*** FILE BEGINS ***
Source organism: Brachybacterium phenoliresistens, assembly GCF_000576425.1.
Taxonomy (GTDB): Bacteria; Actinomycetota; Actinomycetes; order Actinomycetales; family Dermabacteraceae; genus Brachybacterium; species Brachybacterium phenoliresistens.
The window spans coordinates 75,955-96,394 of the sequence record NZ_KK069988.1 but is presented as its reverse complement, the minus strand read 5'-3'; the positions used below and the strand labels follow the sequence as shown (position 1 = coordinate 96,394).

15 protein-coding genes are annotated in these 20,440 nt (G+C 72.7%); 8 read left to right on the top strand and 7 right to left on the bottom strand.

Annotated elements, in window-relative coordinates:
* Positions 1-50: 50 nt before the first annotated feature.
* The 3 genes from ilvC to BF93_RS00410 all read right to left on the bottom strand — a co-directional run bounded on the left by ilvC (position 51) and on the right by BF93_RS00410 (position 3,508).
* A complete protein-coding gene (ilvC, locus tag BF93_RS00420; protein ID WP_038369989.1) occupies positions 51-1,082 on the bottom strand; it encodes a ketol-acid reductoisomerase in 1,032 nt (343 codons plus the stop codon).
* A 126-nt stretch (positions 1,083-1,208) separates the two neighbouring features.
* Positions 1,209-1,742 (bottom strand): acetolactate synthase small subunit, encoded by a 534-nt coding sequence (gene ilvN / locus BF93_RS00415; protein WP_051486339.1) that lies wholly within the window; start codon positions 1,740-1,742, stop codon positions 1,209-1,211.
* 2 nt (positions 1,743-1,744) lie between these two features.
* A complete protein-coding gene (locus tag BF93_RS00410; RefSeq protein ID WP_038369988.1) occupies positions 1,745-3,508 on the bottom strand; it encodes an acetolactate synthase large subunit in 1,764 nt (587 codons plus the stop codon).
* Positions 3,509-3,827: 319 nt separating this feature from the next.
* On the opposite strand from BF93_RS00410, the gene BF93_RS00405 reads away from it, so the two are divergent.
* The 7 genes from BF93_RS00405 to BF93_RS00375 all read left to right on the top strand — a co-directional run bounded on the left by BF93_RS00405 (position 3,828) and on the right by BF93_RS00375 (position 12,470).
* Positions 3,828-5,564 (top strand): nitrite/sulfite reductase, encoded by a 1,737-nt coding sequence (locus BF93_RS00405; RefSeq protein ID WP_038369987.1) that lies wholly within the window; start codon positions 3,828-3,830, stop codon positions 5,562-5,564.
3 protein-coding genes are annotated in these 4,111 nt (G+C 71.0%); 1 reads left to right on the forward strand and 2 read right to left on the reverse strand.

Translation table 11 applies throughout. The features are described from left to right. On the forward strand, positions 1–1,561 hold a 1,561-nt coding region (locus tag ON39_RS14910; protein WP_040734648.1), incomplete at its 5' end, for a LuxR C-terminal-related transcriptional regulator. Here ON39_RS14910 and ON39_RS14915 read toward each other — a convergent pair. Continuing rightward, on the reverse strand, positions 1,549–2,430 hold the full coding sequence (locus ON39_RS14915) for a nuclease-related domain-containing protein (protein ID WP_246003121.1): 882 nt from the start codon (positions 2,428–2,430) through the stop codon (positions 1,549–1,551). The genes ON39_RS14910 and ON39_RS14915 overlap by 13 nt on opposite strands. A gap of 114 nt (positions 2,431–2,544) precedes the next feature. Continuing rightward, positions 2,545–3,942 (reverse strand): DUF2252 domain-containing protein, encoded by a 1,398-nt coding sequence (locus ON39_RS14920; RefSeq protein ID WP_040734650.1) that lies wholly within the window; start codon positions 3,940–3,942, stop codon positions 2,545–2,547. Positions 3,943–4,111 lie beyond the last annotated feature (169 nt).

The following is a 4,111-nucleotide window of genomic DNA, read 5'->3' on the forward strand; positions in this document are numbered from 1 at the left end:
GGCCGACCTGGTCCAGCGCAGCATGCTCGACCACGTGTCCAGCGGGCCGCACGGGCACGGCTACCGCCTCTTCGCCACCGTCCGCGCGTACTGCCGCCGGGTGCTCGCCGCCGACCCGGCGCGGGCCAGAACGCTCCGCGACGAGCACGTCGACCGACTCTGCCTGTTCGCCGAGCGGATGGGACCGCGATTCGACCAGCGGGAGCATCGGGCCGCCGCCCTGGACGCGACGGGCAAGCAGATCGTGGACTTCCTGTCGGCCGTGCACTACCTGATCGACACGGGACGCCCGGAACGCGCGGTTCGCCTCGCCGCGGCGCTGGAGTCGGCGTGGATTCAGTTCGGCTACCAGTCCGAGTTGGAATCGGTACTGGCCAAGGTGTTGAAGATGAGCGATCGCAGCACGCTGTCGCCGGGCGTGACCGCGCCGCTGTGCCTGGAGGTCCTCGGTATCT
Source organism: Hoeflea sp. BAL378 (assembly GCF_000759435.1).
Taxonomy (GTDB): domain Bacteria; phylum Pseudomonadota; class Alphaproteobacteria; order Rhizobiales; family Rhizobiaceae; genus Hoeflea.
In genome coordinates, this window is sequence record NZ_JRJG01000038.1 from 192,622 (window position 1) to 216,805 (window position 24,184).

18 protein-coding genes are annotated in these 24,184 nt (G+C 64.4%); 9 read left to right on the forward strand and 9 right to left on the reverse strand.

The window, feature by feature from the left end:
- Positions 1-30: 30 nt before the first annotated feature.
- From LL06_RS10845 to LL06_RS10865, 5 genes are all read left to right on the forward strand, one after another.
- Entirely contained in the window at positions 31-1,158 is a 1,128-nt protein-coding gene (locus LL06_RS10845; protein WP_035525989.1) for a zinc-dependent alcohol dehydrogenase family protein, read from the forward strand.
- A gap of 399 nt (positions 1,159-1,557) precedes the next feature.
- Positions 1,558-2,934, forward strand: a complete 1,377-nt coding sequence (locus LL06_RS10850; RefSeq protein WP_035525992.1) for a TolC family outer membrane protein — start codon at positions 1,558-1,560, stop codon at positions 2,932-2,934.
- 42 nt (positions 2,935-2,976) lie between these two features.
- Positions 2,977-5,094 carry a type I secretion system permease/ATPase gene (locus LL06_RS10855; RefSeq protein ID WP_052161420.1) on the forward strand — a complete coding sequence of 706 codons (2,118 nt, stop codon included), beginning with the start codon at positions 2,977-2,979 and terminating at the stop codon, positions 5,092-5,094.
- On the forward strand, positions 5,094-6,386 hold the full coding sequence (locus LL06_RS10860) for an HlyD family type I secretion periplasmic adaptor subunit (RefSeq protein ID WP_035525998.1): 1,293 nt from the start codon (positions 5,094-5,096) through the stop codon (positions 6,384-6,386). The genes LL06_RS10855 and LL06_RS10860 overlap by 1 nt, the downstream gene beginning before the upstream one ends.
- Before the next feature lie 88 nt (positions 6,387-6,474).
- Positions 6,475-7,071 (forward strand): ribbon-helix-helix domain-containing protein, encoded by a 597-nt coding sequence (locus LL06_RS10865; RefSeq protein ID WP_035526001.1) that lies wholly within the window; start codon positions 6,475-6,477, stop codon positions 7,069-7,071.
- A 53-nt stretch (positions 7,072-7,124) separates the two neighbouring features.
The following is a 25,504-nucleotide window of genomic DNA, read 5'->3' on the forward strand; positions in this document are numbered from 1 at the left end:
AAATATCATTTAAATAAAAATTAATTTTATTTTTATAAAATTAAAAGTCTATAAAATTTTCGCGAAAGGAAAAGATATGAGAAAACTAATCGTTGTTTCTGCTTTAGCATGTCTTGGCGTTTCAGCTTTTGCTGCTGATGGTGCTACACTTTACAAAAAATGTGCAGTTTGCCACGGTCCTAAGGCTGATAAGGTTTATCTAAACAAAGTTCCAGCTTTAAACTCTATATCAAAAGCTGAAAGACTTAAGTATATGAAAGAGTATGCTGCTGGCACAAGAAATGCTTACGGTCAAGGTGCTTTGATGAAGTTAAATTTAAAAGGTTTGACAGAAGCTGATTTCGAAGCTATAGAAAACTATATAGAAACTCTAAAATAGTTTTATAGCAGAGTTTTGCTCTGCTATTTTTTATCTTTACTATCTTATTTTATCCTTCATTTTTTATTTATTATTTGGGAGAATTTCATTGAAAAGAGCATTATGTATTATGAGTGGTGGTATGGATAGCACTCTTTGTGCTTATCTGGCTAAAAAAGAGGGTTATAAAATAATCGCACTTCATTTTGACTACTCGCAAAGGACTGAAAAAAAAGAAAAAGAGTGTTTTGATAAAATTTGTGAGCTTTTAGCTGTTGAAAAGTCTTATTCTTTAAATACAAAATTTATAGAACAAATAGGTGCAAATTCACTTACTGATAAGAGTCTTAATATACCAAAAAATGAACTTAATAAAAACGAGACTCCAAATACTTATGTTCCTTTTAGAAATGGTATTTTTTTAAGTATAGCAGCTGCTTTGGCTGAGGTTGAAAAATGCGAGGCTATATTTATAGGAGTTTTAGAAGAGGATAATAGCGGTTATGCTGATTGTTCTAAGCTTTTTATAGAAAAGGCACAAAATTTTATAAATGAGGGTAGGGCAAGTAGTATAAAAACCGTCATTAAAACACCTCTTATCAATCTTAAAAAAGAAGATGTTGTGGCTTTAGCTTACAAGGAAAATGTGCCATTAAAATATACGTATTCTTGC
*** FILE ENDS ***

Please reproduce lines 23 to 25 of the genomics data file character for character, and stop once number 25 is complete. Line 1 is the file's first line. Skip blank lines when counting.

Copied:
In genome coordinates, this window is sequence record NZ_JRJG01000038.1 from 192,622 (window position 1) to 216,805 (window position 24,184).

18 protein-coding genes are annotated in these 24,184 nt (G+C 64.4%); 9 read left to right on the forward strand and 9 right to left on the reverse strand.

The window, feature by feature from the left end: